Alissa Oliverson

Alissa Oliverson

Christmas is just around the corner, so while you prepare for this wonderful time of the year, consider these ways to make merry and bright environmentally friendly, too.

The holiday season is traditionally a period of peak consumption, but holiday magic doesn’t have to trash the planet. Everything from the tree you buy to the food you eat can make a big difference when it comes to conserving resources and preserving the ecosystems that sustain us. Did you know that changing a single meal item to a plant-based alternative can save at least 425 gallons of water?

And how about this: you can plant a tree instead of buying one and decorate a house plant instead. This simple holiday hack will provide oxygen, help reduce storm water runoff, reduce erosion and pollution, and provide shelter, food, and protection for wild animals. Both ideas save you money and do a service to the planet and all life upon it.

Let’s look at some more eco-holiday hacks and get into a green state of mind for this holiday season. Instead of purchasing single-use gifts (often at the last minute, am I right?), why not buy something that lasts?

Swap in a potted plant that flowers at Christmastime in place of those little trinkets that take energy to create and give none back. Seasonal blooms will be a source of fresh air and joy for years to come. A Christmas cactus will bloom during the holiday season, and although it’s not a flowering plant, the bonsai tree is a hot item these days. Bonus idea: Purchase the plant from a local shop to support your local economy and cut down on the emissions required for transporting goods.

Have you ever thought, “Wow, that’s a lot of stuff under the tree!” Well, all that stuff comes from somewhere, it’s wrapped in materials that took energy to create, and a lot of those gifts and wrappings will end up in the landfill where they will produce environmentally harmful substances.

So instead of overbuying, consider choosing one gift instead of many for each person on your list. Your family and friends could even coordinate a gift exchange to ensure that gifting isn’t overdone and still tons of fun. Hand-making gifts is another way to reduce your holiday consumption while remaining true to the spirit of the season.

Bake some cookies and craft individualized cards for grandparents. Make a pillow with someone’s home décor colors, build a game set (like cornhole or horseshoes) for the backyard athlete in your life, or sew a quick cup sleeve for your favorite coffee enthusiast. The internet is bursting with DIY gift ideas that are useful, meaningful, and sustainable — and you’ve still got time to make your moves. Stop purchasing wrapping paper and opt for recycled paper, newspaper, reused paper bags, or fabric instead.

Did you know that the Japanese art of furoshiki is trending? Check it out! Learn how to wrap your gifts in gorgeous fabric that will delight the receivers and can be reused over and over again. Make your own holiday decorations or purchase them second-hand.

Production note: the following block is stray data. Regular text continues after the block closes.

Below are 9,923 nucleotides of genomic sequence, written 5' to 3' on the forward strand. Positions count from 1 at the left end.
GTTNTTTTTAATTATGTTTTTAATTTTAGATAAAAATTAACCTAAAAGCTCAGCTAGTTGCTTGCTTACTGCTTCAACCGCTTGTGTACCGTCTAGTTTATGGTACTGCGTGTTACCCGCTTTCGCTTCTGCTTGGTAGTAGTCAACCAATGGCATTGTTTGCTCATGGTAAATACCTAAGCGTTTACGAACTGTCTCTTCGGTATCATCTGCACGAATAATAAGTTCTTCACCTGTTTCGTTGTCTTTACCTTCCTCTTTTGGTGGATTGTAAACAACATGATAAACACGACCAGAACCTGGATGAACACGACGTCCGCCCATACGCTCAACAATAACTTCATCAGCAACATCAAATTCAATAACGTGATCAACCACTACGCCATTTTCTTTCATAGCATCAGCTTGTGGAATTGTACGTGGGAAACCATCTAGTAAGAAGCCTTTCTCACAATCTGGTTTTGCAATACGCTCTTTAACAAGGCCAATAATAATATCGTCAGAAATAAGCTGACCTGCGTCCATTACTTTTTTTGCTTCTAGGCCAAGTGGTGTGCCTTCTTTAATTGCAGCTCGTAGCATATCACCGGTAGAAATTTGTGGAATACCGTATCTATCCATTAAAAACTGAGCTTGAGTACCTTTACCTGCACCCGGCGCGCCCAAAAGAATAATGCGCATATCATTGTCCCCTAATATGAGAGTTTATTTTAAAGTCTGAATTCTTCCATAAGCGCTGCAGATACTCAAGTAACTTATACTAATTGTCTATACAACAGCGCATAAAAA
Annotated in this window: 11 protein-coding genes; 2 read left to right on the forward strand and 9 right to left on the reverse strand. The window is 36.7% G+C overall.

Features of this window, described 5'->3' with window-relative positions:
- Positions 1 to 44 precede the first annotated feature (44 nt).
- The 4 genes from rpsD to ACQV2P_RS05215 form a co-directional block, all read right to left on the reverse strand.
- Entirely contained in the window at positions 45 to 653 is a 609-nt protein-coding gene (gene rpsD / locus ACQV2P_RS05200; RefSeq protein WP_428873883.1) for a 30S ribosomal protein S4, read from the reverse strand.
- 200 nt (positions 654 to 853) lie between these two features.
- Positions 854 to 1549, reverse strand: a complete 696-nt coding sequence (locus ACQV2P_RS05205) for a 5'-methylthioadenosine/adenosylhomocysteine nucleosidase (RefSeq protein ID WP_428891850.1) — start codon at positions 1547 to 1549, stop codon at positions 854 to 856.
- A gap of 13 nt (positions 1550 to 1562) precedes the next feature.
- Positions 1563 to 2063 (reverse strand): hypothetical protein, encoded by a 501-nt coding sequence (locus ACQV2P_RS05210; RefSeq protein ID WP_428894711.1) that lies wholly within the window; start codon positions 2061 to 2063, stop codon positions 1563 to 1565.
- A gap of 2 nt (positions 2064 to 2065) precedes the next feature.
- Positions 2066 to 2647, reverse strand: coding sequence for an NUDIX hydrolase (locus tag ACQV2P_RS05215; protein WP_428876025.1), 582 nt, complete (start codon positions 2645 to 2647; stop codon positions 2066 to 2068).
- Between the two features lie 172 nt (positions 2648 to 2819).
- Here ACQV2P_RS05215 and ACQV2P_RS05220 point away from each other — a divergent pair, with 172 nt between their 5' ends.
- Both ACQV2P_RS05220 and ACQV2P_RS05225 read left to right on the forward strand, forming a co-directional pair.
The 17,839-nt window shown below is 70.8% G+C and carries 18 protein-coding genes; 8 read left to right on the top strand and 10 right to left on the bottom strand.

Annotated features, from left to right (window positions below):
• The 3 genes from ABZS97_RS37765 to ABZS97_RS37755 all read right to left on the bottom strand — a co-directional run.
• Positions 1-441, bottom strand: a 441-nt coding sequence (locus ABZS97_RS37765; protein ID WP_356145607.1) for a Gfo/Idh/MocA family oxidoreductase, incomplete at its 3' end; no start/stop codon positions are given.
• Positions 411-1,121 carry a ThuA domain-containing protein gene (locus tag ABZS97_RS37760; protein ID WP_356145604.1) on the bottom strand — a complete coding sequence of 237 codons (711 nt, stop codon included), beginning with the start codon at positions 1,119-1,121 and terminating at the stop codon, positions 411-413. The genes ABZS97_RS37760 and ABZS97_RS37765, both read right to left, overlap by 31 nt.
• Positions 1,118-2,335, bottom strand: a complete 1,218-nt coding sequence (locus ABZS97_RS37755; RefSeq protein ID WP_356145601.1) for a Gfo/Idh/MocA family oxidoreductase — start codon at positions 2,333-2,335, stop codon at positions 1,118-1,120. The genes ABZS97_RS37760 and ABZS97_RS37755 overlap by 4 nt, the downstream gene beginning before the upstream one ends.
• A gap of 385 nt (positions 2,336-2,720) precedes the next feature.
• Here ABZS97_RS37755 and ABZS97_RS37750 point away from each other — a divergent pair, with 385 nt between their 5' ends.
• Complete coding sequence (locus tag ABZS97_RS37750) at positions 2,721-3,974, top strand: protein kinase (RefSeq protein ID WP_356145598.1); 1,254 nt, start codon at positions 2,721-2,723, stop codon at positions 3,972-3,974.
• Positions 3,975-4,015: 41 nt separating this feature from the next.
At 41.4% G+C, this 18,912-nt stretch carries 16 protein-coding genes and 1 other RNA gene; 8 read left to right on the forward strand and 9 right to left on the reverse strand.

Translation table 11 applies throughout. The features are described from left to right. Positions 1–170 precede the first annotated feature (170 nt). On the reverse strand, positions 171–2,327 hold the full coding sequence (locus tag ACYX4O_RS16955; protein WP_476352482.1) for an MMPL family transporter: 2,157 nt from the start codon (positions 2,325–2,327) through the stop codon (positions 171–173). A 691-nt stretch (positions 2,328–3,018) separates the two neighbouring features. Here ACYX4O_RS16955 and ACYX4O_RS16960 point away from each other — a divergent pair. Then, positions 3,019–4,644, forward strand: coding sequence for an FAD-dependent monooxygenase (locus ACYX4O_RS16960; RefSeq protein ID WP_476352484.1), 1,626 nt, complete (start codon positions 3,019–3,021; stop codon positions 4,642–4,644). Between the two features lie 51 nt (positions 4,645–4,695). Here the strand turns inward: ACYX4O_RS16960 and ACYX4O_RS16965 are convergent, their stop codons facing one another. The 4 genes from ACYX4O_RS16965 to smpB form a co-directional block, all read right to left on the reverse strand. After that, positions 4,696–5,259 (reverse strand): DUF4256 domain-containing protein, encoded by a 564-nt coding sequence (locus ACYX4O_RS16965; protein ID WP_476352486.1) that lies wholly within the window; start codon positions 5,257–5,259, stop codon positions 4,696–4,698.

If you must buy cards to send out, consider plantable cards: the kind with seeds embedded in them. Plan your holiday meals in order to cut down on food waste. Check out SaveTheFood.com and try out their free “Guest-Imator,” which will help you plan your meal for your exact number of guests and desired number of leftover meals.

Get the handyman or fixer-upper in your life a membership to the Klamath Tool Library. Located at 1221 Main Street (next to Rodeo’s Pizza), Sustainable Klamath’s Tool Library is stocked with more than 1,000 tools that your handy friend or family member can rent for their project and return when they’re done.

It’s a great way to keep budgets in check, get the job done, and fulfill the most important R in the sustainability behavior chain: Reduce. The Tool Library is run entirely by Sustainable Klamath volunteers and currently open Thursdays 5-7 p.m. and Saturdays 9 a.m. to 1 p.m.

You can find more information on the Tool Library website at: klamathtoollibrary.org. You just can’t go wrong when you think and gift sustainably. And if you want to take it a step further, consider joining Sustainable Klamath to work toward a more sustainable future in the Basin. We are always looking for motivated volunteers to join us, donations, and fresh ideas.

Whatever your holiday plans, we at Sustainable Klamath wish you a joyful season filled with the people and things you love, and a sustainable future that enriches us all. For more information about sustainability in the Basin, to volunteer or donate, visit SustainableKlamath.org.

— Alissa Oliverson is chair of Sustainable Klamath’s Solid Waste Action Committee.